Sunday, December 12, 2004

Society has lost its respect for firearms: "It's about respect and responsibility. It's too easy for people today to blame someone or something for their personal failures. Access to firearms, for instance, is universally blamed for gun accidents and violence. It's too easy to get guns say the naysayers; they are too readily available.

Why is it, then, that 30-40 years ago -- when firearms were virtually never kept under lock and key -- the statistics weren't nearly so dire? Because in those days youngsters were taught to respect firearms. Back then we knew that a gun was something that you would be able to use when you reached a certain age and level of responsibility. Handling a firearm was an earned privilege. We were fully aware of what a firearm was capable of, respected that power and aspired to a level where we would be allowed to handle it.

In those days guns hung over the fireplace, were stored behind doors or in the corner of mud rooms, under beds, behind truck seats, etc. I remember kids on the rifle team riding to school with their rifles on the bus. Access was far easier than it is today, yet society didn't have the problems with gun violence that it has today. There simply is no respect anymore. Not for human life, morality, courtesy or firearms.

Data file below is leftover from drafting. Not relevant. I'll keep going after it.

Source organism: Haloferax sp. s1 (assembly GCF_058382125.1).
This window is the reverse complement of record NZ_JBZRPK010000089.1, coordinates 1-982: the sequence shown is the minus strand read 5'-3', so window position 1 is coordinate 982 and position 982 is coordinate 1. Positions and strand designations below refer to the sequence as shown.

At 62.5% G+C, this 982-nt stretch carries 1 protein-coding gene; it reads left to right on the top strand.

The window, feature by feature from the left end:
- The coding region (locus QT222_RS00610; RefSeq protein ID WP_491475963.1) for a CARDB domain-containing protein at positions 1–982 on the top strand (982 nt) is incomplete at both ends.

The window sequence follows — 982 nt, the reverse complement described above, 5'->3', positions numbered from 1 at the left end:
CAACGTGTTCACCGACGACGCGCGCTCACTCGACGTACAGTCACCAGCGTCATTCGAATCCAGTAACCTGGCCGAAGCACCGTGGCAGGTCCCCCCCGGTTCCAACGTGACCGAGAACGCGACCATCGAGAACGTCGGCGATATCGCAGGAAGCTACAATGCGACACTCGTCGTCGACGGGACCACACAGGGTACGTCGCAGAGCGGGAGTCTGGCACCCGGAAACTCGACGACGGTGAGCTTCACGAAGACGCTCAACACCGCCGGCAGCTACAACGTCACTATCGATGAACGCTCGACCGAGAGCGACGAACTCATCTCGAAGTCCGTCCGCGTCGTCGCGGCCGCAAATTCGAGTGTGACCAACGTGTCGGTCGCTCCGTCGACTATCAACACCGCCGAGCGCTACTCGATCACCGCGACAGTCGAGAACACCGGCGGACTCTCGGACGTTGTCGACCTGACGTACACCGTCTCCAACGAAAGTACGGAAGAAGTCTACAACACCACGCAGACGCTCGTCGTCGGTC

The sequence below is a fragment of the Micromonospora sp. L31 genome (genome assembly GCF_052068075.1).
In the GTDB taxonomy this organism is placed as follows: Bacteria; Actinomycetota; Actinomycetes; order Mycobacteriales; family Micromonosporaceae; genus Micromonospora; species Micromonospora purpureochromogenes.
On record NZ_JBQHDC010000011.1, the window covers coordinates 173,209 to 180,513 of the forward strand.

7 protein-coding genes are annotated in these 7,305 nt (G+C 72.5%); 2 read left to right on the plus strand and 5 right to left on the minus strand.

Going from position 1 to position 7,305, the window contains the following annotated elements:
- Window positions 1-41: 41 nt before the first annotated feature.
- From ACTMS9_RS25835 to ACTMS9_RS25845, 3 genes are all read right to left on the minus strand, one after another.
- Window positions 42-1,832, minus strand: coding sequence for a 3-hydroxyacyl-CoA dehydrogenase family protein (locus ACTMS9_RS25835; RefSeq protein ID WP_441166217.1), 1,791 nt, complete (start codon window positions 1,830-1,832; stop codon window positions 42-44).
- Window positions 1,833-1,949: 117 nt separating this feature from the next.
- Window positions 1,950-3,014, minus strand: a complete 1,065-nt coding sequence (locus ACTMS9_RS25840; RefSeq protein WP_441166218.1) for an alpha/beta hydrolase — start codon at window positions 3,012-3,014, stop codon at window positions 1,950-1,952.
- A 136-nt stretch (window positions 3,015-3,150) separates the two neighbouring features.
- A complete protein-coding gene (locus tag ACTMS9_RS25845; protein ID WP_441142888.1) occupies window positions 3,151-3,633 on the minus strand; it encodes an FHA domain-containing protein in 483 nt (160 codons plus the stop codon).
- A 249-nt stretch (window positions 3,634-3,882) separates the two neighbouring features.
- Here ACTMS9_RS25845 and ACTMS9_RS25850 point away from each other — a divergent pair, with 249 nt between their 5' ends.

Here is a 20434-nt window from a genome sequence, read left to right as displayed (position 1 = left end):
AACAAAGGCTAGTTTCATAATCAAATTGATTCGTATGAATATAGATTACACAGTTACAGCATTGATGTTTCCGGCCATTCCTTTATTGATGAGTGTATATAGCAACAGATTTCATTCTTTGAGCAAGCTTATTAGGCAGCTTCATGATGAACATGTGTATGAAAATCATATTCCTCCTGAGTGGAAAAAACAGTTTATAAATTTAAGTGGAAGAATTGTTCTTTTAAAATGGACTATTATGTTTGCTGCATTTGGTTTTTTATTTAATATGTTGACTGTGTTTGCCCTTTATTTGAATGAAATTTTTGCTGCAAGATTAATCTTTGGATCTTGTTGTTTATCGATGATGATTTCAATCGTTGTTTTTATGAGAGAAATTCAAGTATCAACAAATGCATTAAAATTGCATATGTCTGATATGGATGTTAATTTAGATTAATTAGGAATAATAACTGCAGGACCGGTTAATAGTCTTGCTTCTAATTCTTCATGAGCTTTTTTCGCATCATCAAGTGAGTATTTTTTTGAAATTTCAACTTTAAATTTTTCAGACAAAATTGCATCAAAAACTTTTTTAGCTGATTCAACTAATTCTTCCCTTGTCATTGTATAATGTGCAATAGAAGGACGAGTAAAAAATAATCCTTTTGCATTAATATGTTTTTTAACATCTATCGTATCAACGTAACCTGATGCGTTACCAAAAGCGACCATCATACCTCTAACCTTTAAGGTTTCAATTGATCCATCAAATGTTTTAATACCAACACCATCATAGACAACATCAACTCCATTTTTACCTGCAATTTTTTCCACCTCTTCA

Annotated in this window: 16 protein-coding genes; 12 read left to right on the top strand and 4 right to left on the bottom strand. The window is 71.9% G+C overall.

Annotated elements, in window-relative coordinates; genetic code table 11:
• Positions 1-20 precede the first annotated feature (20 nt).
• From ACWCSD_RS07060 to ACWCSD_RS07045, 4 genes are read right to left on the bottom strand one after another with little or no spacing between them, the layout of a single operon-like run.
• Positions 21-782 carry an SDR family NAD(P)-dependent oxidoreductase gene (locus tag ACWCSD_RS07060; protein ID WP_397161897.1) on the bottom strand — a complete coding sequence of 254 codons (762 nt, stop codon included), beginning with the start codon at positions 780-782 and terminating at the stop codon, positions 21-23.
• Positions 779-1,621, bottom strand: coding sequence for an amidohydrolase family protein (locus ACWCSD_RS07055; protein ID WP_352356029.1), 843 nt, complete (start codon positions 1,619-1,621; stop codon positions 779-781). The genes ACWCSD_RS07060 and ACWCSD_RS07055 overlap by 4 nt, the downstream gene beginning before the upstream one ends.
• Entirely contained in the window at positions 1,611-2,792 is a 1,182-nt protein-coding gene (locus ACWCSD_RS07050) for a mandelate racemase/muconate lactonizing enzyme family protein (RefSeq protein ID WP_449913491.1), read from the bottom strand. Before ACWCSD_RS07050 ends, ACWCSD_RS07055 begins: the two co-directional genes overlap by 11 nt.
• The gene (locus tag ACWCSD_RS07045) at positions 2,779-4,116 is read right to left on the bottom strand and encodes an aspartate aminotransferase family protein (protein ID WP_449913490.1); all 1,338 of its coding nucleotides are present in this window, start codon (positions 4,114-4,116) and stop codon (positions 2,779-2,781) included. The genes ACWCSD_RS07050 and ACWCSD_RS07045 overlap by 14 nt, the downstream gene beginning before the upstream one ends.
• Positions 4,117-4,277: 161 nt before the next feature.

Defending the home in Britain: (Scroll down to post of Dec. 7th) "Thanks to strict criminal laws, working conditions in Great Britain are the safest in the Western world -- that is, if your profession is burglary. On the other hand, if you're a law-abiding citizen quietly staying at home, you're at much greater risk in the nearly gun-free United Kingdom, than in the gun-happy United States of America. ... One reason that British burglars are so much bolder than their American cousins is that only about 4% of British homes legally possess a gun, whereas about half of American homes do. British police administrators require guns at home to be stored unloaded in a safe, and that ammunition be in a separate safe. No American jurisdiction has such extreme 'safe storage' requirements. As a result, an American burglar who breaks into an occupied home faces a significant risk of getting shot."

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